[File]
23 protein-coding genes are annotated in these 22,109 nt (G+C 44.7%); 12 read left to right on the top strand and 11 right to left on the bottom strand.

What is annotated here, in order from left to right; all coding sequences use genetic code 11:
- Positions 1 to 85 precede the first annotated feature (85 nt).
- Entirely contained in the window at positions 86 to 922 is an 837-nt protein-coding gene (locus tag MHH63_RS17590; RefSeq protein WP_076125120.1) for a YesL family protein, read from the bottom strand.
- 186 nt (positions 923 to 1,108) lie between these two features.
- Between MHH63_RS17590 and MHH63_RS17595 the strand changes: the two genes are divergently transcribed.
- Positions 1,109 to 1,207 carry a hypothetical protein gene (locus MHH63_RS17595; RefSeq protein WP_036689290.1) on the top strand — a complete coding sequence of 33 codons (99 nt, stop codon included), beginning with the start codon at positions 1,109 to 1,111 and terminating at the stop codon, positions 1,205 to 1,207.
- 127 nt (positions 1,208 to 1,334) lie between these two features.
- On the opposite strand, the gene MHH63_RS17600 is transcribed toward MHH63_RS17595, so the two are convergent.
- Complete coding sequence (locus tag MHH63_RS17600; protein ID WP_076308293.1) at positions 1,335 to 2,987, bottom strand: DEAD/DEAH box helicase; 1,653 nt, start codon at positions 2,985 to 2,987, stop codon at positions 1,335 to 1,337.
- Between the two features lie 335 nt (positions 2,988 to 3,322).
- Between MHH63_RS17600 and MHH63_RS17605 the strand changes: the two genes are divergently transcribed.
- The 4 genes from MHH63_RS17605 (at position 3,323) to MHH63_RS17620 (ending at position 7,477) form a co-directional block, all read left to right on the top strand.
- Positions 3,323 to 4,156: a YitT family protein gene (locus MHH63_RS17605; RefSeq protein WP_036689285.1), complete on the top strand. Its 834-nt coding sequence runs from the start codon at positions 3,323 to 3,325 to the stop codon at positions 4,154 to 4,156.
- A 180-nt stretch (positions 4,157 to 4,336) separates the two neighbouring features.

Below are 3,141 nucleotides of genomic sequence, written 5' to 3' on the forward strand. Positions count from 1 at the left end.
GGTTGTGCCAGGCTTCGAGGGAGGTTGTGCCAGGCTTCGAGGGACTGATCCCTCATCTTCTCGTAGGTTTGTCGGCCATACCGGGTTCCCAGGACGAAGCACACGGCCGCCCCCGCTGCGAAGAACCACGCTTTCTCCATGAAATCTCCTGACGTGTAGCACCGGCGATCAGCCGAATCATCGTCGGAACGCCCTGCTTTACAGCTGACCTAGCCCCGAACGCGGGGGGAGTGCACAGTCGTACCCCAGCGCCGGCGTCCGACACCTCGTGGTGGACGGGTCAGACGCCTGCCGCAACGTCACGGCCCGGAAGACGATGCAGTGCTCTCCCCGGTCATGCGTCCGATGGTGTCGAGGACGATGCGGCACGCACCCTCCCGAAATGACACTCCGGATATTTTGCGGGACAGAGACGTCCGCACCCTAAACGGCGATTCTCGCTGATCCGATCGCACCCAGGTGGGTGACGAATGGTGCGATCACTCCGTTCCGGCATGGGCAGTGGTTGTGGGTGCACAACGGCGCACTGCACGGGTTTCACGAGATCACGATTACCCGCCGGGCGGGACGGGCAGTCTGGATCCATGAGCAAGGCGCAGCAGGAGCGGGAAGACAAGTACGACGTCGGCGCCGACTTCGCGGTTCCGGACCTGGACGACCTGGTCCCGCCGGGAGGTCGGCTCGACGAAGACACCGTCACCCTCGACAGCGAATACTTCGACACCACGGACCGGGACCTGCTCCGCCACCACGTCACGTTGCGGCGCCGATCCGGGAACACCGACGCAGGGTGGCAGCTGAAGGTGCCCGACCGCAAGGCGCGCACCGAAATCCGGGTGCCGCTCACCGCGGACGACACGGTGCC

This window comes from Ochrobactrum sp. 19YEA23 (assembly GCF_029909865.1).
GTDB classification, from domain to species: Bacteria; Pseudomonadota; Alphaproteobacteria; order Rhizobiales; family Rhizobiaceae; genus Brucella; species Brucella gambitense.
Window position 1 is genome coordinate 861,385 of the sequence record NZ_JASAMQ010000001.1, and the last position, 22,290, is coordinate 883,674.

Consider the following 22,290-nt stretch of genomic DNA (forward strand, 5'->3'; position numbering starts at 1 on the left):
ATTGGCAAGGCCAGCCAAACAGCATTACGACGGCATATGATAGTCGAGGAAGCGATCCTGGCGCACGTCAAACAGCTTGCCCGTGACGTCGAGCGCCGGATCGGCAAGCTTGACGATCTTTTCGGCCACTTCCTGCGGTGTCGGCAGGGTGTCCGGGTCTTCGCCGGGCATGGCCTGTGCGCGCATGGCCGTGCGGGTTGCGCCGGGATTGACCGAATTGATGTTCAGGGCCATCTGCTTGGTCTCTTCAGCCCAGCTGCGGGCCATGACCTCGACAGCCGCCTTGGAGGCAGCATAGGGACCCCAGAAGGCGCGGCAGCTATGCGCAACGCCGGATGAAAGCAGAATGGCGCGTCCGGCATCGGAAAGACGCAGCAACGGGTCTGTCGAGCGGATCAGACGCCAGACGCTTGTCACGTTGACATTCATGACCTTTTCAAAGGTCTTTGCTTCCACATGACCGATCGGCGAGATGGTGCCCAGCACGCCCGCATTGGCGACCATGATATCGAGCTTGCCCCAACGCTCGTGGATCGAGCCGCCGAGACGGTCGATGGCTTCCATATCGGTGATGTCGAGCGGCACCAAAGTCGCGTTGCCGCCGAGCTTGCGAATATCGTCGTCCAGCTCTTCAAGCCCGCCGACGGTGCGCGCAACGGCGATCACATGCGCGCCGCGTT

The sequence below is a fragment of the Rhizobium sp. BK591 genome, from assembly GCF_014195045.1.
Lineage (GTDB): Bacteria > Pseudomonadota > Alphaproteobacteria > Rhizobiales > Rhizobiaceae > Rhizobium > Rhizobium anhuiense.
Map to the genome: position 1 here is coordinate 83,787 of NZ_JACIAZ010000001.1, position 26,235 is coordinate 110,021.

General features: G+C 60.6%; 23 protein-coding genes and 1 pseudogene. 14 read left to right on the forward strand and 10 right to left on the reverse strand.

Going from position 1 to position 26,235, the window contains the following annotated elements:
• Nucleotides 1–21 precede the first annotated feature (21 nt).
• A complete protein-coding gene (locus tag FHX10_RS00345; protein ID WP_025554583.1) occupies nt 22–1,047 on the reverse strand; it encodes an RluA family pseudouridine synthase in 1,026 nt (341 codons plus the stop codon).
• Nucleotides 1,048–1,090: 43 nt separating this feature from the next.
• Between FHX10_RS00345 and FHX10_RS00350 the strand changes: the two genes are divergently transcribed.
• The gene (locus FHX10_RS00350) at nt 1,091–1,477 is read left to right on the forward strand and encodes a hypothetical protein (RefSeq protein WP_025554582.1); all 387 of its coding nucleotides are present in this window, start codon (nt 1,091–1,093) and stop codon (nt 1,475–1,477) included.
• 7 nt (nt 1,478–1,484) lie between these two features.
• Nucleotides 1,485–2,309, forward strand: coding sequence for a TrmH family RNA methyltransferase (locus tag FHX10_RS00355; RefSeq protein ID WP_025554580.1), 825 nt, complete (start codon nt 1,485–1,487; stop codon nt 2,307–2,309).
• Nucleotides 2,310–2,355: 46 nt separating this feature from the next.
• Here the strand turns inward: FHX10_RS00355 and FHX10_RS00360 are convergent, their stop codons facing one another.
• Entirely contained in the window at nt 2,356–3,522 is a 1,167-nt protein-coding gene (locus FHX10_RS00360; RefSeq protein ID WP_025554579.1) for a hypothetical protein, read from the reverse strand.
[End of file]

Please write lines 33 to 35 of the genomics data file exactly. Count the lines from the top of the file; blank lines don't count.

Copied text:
• 7 nt (nt 1,478–1,484) lie between these two features.
• Nucleotides 1,485–2,309, forward strand: coding sequence for a TrmH family RNA methyltransferase (locus tag FHX10_RS00355; RefSeq protein ID WP_025554580.1), 825 nt, complete (start codon nt 1,485–1,487; stop codon nt 2,307–2,309).
• Nucleotides 2,310–2,355: 46 nt separating this feature from the next.